CAVANAUGH: Okay, thank you, Susan, for that call. I want to talk to you, Katy, about vaccinations because I know that there’s sort of a controversy that pets can be over-vaccinated. They can have too much of this stuff going around in their system and it really doesn’t do them much good. Tell us what your feeling is on getting pets their vaccinations and how often they should have them.
DR. ALLEN: Okay, this is quite the can of worms and there’s been a lot of debate in the veterinary community over the past probably ten years or so. But, yes, one can over-vaccinate and just like we don’t vaccinate ourselves for everything there is a vaccine for, we just look at our risk or a doctor helps us look at our risk. If you go abroad, somewhere where they’ve got yellow fever, you’ll get a yellow fever vaccine but you don’t if you stay in San Diego, and the same applies to our pets. So, in general, we – there are not very many vaccinations that we recommend annually. We used to say every year for almost all of them, well, now we know we’re overdoing it. And by over-vaccinating, we’re overstimulating the immune system and there are some immune-mediated diseases we’re suspicious that we actually are causing without meaning to.
CAVANAUGH: And what would that be?
DR. ALLEN: Possibly in golden retrievers they have a thyroiditis. They’ll get an underactive thyroid and we think vaccinating is contributing to that. Cats are very prone to kidney disease and there’s some research going on now about how over-vaccinating can contribute to that. So there are certainly some problems that we can cause. There are vaccines that have been known to cause cancers at the site of the vaccine, incurable, you know, have to be surgically removed and even then it might not even be a cure. So there are some major side effects to vaccinations. And now I don’t want to put people off getting their vaccines. What I want to encourage them to do is go to their veterinarian and discuss their pet’s lifestyle, what they’re at risk for. Are they in contact with wild animals? Are there wild animals going through the backyard? Are they on the beach where they might be meeting up with a lot of animals that might not have been vaccinated? So what are their relative risks for these different diseases for which we have vaccines, and then it’s a cost benefit analysis, and I’m not talking about necessarily financial cost but the medical downside to a vaccine and what we’re protecting against. And you’ll often find – I mean, there might be a dozen different vaccines for cats that we can give; you may find your cat only needs two or three of them and maybe only ever three years rather than every year. So it’s really important to get proper advice and not just go to a vaccine clinic and get everything that’s going.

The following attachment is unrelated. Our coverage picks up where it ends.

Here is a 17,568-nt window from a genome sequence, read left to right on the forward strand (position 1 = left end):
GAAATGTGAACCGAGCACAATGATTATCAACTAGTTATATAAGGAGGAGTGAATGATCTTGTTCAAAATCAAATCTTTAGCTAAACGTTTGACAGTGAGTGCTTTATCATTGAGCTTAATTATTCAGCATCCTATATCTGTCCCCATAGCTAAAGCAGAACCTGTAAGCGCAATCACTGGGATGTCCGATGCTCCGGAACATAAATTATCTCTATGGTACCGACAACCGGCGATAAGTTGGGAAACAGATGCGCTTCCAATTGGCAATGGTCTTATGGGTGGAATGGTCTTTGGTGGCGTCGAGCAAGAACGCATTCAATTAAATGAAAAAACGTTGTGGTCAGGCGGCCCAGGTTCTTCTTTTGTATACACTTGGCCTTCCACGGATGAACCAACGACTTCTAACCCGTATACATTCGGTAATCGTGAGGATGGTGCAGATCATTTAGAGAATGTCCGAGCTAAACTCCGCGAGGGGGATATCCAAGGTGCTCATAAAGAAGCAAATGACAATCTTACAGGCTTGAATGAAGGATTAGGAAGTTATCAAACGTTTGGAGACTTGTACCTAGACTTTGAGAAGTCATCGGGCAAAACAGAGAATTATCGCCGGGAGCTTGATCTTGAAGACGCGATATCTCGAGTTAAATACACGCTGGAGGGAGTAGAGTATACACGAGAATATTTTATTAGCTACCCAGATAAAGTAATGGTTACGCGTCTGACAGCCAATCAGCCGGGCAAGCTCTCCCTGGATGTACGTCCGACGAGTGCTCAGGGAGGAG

CAVANAUGH: That’s very interesting. So getting the pets their shots once a year may be – you might want to rethink that and talk that over with your vet.
DR. ALLEN: Absolutely. We still want to get our hands on them every year. And…
CAVANAUGH: Sure, yeah.
DR. ALLEN: …for reasons that we can talk about for this wellness exam but just showing up and getting shots might be a waste of your money and a waste of your time and maybe be detrimental to your pet’s health. And instead of spending fifty bucks on annual shots they don’t need, spend that on getting an examination.
CAVANAUGH: Interesting. Let’s take another call. We are taking your calls at 1-888-895-5727. And Cheryl is on the line from Encinitas. Good morning, Cheryl. Welcome to These Days.
CHERYL (Caller, Encinitas): Hi, thank you. I have an older cat. He is thin and diabetic and on a high dose of insulin right now. And I’m trying to get his diet under control and I was wondering if your veterinarian might have some recommendations?